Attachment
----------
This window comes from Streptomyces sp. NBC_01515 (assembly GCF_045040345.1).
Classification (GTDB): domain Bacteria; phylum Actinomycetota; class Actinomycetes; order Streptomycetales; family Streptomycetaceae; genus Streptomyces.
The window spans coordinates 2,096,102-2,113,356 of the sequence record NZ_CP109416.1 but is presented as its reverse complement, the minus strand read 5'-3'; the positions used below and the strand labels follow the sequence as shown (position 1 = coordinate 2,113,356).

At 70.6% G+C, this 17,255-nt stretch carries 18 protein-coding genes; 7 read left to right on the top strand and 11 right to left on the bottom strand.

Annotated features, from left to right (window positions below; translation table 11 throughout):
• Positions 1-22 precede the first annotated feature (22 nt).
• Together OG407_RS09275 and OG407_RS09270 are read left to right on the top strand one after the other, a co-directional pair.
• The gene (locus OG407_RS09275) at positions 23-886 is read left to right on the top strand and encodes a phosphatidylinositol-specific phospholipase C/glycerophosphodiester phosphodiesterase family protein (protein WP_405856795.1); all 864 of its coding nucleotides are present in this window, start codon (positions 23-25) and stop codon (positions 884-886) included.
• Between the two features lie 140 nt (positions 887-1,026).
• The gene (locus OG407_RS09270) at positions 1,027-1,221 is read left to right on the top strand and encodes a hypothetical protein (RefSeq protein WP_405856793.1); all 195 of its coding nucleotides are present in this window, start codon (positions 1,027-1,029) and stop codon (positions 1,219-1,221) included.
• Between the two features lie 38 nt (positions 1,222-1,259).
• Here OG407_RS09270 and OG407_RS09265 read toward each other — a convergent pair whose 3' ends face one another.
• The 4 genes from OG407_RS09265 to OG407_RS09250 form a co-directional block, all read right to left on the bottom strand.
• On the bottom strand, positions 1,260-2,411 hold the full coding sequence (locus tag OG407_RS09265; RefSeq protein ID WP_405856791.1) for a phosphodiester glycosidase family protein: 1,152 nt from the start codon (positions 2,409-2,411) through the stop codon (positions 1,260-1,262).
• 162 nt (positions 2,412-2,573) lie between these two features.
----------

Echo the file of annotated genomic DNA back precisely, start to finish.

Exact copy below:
This window comes from Streptomyces sp. NBC_01515 (assembly GCF_045040345.1).
Classification (GTDB): domain Bacteria; phylum Actinomycetota; class Actinomycetes; order Streptomycetales; family Streptomycetaceae; genus Streptomyces.
The window spans coordinates 2,096,102-2,113,356 of the sequence record NZ_CP109416.1 but is presented as its reverse complement, the minus strand read 5'-3'; the positions used below and the strand labels follow the sequence as shown (position 1 = coordinate 2,113,356).

At 70.6% G+C, this 17,255-nt stretch carries 18 protein-coding genes; 7 read left to right on the top strand and 11 right to left on the bottom strand.

Annotated features, from left to right (window positions below; translation table 11 throughout):
• Positions 1-22 precede the first annotated feature (22 nt).
• Together OG407_RS09275 and OG407_RS09270 are read left to right on the top strand one after the other, a co-directional pair.
• The gene (locus OG407_RS09275) at positions 23-886 is read left to right on the top strand and encodes a phosphatidylinositol-specific phospholipase C/glycerophosphodiester phosphodiesterase family protein (protein WP_405856795.1); all 864 of its coding nucleotides are present in this window, start codon (positions 23-25) and stop codon (positions 884-886) included.
• Between the two features lie 140 nt (positions 887-1,026).
• The gene (locus OG407_RS09270) at positions 1,027-1,221 is read left to right on the top strand and encodes a hypothetical protein (RefSeq protein WP_405856793.1); all 195 of its coding nucleotides are present in this window, start codon (positions 1,027-1,029) and stop codon (positions 1,219-1,221) included.
• Between the two features lie 38 nt (positions 1,222-1,259).
• Here OG407_RS09270 and OG407_RS09265 read toward each other — a convergent pair whose 3' ends face one another.
• The 4 genes from OG407_RS09265 to OG407_RS09250 form a co-directional block, all read right to left on the bottom strand.
• On the bottom strand, positions 1,260-2,411 hold the full coding sequence (locus tag OG407_RS09265; RefSeq protein ID WP_405856791.1) for a phosphodiester glycosidase family protein: 1,152 nt from the start codon (positions 2,409-2,411) through the stop codon (positions 1,260-1,262).
• 162 nt (positions 2,412-2,573) lie between these two features.